The decision in Urgenda Foundation v. The State of the Netherlands (2015) set the framework for climate change litigation across the globe. Since our last post about climate change litigation directly following the Urgenda decision, substantial developments have occurred and there have been a large number of new cases. Over the next few weeks, we will highlight a number of interesting climate change cases taking place in Canada and around the world, including an update on the Urgenda decision, information on litigation taking place against oil and gas producers, and legal challenges to environmental review and permitting processes.

The Urgenda Decision

Urgenda, a non-profit environmental organization, represented 886 citizens in a civil suit against the Dutch government. Urgenda argued that the Dutch government was acting in a hazardously negligent manner towards society by failing to take measures to reduce GHG emissions to avoid a dangerous and imminent 2ºC change in atmospheric temperature. The court ruled in favour of Urgenda and held that the government owed a duty of care to its current and future generations of citizens to mitigate the effects of climate change. This decision was recently affirmed on appeal at the Hague Court of Appeal and was heard at the Dutch Supreme Court on May 24, 2019.

The Urgenda decision is being used as a model for similar climate change litigation in Ireland and elsewhere. The Columbia Law School’s Sabin Centre for Climate Change Law maintains a database of climate change cases brought before the courts and regulators around the world. Since 2005, they have identified over one thousand cases in the United States and three hundred internationally.

Trends of Climate Change Litigation

In 2017, the United Nations Environment Programme (UNEP) in cooperation with the Sabin Centre released a report on the Status of Climate Change Litigation. The authors identified five key trends in the area of climate change litigation:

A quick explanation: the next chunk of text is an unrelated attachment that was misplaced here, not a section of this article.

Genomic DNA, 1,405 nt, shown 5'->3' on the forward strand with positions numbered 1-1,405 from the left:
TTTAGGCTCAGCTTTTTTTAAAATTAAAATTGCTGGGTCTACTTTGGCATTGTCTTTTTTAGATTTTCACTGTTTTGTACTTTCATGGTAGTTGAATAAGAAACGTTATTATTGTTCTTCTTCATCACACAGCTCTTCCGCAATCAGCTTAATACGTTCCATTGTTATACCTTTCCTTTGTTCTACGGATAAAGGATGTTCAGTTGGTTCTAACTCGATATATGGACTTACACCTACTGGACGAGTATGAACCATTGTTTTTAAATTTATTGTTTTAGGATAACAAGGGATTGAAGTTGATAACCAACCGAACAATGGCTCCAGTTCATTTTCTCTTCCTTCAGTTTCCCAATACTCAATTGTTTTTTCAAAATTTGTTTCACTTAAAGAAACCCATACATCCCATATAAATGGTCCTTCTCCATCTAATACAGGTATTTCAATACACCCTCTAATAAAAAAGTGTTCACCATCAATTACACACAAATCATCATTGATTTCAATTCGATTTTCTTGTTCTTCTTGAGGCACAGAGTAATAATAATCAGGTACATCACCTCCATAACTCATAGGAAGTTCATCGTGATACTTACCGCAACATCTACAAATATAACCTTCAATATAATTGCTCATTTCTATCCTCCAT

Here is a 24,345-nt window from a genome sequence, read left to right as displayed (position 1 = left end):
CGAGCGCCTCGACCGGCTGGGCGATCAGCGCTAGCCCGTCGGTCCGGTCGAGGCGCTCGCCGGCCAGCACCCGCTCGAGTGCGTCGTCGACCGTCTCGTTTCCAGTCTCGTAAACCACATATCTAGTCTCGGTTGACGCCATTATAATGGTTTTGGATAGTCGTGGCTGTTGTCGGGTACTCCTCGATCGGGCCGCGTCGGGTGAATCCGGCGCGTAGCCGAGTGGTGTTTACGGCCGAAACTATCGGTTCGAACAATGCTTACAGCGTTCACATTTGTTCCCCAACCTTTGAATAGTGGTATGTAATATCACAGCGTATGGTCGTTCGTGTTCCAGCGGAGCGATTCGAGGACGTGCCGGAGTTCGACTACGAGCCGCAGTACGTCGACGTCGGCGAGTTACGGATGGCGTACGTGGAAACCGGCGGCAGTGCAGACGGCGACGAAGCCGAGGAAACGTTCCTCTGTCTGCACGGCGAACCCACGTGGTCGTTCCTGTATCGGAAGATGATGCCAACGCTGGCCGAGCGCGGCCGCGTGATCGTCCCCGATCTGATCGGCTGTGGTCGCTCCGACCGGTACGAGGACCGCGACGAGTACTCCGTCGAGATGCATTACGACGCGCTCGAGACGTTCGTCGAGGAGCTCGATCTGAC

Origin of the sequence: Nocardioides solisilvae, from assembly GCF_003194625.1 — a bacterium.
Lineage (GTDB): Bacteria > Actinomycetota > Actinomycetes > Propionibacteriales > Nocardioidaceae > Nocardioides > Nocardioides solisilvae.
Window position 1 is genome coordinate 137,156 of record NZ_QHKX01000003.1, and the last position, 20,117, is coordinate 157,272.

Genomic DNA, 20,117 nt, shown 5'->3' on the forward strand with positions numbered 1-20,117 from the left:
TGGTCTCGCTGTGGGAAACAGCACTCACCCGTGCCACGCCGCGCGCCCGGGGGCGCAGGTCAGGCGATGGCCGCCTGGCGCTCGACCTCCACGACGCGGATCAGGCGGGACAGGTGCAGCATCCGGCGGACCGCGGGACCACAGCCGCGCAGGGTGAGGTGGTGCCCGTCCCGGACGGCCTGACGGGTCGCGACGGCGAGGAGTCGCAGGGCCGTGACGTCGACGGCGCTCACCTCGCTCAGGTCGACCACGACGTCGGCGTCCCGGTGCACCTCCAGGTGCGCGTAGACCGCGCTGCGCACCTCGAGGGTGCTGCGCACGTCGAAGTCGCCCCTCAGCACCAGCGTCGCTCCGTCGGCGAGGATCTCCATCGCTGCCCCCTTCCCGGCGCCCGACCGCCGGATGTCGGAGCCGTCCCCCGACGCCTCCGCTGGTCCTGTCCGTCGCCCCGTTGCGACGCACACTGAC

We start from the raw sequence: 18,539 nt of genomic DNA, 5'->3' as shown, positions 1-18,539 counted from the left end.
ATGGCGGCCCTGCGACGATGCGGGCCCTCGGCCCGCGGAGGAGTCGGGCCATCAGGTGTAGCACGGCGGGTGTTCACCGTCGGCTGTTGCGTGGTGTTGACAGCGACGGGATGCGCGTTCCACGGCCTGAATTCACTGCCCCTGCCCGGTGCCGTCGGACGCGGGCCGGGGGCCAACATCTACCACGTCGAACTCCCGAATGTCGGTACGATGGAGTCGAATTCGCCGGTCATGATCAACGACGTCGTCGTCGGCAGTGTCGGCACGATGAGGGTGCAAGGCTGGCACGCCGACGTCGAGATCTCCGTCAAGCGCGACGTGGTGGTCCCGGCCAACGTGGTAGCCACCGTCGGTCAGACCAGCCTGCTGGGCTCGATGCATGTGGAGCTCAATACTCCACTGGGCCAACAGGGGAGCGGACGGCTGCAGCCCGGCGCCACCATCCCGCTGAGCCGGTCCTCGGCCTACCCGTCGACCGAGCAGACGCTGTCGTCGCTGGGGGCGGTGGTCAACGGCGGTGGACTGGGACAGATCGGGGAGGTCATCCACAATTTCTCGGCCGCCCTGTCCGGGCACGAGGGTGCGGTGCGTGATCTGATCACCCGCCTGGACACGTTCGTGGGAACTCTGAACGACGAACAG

1. “Holding governments to their legislative and policy commitments.” International agreements such as the Paris Agreement have provided a “scientific reference point as well as a legally definitive constraint” for groups to attempt to enforce their country’s commitment under the treaty. [pg. 14]
  2. “Linking the impacts of resource extraction to climate change and resilience.” There is a continuing focus on mining and oil & gas companies and the effect that the extraction and use of their products have on global GHG emissions levels. [pg. 18]
  3. “Establishing that particular emissions are the proximate cause of particular adverse climate change impacts.” Many of the litigation disputes come down to issues of causation – identifying which specific GHG emissions cause a particular climate change-related adverse impact is difficult, to say the least. Nonetheless, groups continue in their attempt to make this connection. [pg. 19]
  4. “Establishing liability for failures (or efforts) to adapt to climate change.” Plaintiffs are litigating against companies and governments alleging that they have either exacerbated or failed to mitigate predictable adverse effects of climate change. This includes seeking redress for property damage purportedly caused by climate change-related floods and other similarly catastrophic weather events. [pg. 22]
  5. “Applying the public trust doctrine to climate change.” The public trust doctrine (PTD) provides that the government of a particular jurisdiction is a trustee of public trust resources (wildlife, fish and waterways for example) for the benefit of those resources and for current and future generations. Some plaintiffs have argued that the PTD places a positive obligation on governments to act toward the benefit of their citizens with respect to climate change. [pg. 23]

Climate Change Litigation Has Come to Canada

Canada is not immune to the growing trend of climate change litigation. The Sabine Centre database currently lists 17 such lawsuits. As well, municipalities are publicly considering whether to bring climate change litigation (see here and here).

In Quebec, an environmental educational organization called ENvironnement JEUnesse (EJ) filed an application for a class action lawsuit against the federal government. EJ’s website states that this action is “on behalf of all young Quebecers aged 35 and under against the Government of Canada for their inaction on climate change.” They are attempting to “demonstrate that [their] collective action is necessary to defend the rights of young people.”

Greenpeace Canada filed suit against the Ontario government in 2018, claiming that the Ontario government failed to follow public consultation requirements for environmental policies and legislation before cancelling the provincial cap and trade program. The suit recently survived a motion to quash brought by the Ontario Minister of the Environment in 2019.

In addition, a number of provincial governments have brought their own climate change-related lawsuits challenging the federal carbon pricing legislation (see our recent posts here and here).